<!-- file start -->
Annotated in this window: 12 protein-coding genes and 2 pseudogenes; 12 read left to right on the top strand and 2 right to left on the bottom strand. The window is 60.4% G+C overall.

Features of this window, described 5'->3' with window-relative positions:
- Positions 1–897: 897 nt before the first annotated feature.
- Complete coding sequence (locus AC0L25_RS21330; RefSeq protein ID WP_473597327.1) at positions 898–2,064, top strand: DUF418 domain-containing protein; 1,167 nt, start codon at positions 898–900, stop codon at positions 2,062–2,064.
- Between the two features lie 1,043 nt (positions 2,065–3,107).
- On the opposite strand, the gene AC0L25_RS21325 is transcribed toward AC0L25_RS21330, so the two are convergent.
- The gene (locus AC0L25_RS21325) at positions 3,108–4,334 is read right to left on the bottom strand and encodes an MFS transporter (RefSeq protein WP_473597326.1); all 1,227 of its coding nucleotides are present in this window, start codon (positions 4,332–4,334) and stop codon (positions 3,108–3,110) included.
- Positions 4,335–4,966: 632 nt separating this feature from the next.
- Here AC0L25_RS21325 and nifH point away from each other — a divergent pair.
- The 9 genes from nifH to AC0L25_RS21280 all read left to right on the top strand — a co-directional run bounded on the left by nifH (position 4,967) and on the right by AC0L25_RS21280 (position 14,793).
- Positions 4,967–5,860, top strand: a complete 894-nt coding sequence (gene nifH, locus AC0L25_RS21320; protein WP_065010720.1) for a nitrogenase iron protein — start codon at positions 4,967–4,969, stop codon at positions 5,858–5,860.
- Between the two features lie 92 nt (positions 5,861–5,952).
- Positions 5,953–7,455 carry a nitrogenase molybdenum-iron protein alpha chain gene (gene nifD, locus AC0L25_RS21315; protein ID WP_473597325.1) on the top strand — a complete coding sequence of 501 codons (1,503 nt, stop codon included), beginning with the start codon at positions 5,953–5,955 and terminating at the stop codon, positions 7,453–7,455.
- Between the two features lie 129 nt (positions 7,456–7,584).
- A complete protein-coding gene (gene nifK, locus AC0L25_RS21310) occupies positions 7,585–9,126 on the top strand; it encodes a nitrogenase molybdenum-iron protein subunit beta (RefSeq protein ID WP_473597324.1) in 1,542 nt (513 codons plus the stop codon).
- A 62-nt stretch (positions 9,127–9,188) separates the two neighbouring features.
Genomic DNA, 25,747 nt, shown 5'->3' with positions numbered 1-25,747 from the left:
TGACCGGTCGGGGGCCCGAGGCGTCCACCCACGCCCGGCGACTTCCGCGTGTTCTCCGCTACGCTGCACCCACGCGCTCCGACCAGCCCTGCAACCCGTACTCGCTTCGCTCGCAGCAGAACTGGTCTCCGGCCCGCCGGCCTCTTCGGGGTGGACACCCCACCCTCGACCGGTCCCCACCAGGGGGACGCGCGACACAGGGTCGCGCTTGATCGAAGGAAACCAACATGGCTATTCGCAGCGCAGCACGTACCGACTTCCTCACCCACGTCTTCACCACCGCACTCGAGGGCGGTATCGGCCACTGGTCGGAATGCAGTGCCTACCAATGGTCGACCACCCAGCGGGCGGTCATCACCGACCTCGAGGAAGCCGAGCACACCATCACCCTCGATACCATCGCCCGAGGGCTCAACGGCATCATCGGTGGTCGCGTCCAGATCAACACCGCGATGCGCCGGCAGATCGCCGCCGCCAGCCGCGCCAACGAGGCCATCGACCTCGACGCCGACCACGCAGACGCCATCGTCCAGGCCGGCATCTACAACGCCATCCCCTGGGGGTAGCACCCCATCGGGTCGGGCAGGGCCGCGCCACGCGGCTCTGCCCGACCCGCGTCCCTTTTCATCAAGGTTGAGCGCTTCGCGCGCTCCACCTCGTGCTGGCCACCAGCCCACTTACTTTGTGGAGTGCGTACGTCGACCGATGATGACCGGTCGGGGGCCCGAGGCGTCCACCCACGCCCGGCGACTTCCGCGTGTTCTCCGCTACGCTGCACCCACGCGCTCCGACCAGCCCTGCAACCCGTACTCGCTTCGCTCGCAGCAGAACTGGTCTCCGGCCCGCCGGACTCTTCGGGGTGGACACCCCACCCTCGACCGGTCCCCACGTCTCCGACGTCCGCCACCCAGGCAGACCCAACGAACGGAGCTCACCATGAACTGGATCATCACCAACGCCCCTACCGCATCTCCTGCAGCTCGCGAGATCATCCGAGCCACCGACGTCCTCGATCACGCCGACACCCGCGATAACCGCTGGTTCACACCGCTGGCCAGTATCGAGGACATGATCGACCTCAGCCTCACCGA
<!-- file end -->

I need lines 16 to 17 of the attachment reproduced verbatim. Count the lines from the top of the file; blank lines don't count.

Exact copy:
- A 62-nt stretch (positions 9,127–9,188) separates the two neighbouring features.
Genomic DNA, 25,747 nt, shown 5'->3' with positions numbered 1-25,747 from the left: